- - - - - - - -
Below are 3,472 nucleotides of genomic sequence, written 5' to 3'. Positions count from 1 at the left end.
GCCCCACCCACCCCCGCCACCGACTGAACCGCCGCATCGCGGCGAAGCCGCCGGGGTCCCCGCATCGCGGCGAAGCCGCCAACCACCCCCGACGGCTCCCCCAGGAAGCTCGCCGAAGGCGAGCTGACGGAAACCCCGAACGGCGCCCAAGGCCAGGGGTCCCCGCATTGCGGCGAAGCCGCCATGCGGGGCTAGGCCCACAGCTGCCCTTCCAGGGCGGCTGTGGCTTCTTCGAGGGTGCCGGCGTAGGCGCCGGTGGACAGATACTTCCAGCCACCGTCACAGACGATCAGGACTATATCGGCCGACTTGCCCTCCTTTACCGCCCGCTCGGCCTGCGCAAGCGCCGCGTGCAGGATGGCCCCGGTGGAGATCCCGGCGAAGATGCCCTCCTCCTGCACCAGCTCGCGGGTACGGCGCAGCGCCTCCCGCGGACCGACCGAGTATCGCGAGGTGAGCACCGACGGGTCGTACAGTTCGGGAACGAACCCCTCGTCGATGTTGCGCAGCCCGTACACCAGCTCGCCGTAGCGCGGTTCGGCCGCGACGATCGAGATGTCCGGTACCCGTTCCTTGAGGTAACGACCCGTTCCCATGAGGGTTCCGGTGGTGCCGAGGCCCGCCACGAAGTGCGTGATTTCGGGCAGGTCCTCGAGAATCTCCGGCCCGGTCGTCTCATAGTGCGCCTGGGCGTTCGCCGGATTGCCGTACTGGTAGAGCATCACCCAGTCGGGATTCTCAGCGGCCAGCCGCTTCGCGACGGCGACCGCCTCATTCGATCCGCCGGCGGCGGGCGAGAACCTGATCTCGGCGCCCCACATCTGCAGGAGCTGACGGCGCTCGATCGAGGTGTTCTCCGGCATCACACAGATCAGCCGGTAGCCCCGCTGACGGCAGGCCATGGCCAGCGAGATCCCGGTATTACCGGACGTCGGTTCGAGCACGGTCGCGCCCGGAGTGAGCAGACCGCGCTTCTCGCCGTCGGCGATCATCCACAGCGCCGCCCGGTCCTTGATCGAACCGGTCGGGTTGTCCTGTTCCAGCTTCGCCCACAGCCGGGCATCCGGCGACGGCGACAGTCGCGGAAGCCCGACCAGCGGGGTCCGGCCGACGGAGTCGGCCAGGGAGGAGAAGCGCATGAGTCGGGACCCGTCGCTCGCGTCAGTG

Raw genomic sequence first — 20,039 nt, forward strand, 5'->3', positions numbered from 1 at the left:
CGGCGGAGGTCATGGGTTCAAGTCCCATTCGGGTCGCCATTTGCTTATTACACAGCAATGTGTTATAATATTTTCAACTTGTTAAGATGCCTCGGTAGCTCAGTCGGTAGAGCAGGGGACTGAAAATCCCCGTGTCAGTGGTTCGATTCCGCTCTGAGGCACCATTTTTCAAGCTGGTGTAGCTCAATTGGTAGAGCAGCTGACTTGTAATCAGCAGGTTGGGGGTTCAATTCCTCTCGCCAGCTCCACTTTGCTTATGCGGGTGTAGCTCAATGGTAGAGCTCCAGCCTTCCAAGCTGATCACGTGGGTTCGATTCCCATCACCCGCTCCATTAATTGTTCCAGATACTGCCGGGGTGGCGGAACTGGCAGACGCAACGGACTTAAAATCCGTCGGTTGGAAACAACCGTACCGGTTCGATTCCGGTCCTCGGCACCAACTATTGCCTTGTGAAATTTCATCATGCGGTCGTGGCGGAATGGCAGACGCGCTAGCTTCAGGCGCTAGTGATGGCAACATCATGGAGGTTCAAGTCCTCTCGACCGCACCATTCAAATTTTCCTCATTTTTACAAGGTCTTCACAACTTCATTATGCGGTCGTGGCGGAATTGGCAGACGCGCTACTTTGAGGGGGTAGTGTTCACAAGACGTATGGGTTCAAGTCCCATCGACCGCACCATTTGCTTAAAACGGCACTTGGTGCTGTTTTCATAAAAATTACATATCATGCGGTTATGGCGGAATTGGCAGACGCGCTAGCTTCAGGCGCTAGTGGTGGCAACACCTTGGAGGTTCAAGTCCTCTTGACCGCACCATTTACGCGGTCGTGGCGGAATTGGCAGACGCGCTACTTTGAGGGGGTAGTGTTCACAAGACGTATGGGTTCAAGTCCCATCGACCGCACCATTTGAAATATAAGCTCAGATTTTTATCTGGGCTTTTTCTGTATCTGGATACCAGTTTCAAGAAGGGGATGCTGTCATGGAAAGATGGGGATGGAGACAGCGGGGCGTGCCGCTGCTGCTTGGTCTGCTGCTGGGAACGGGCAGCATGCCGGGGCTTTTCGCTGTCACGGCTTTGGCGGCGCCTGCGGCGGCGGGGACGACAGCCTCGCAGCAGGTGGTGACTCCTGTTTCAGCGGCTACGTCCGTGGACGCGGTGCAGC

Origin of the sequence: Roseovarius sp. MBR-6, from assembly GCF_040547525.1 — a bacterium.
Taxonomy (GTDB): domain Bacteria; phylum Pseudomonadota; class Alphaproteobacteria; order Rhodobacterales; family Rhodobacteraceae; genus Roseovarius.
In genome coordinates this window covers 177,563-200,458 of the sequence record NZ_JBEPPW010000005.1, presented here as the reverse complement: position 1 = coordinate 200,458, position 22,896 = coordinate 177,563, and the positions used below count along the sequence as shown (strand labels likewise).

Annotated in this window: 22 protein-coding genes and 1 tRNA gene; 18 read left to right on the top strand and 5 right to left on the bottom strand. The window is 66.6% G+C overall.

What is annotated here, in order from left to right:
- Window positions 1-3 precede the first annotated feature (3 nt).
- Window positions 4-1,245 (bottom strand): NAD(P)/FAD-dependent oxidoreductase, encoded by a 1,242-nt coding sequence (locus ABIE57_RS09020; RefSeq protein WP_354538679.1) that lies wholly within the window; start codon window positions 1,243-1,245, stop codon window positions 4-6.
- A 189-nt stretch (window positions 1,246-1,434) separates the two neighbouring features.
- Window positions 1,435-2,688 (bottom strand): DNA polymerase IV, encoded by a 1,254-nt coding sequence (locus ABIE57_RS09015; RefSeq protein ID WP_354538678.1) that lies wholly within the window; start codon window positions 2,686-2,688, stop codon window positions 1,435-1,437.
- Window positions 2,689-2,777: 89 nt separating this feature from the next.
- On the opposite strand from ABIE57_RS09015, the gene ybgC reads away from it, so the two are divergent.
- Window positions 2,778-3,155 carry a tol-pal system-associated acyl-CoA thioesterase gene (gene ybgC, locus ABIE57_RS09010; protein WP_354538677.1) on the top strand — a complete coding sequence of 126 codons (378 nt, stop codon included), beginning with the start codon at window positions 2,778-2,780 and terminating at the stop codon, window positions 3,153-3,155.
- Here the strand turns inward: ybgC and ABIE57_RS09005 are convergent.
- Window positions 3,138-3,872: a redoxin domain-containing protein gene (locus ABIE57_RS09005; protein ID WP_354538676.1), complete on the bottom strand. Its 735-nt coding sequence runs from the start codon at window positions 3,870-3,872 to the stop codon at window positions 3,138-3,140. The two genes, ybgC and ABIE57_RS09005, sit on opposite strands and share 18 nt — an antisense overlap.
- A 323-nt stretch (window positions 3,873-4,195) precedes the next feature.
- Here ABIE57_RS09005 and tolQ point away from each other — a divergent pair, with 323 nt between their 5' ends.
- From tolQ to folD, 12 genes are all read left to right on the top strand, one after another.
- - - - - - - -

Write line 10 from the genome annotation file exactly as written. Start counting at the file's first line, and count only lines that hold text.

- Window positions 1-3 precede the first annotated feature (3 nt).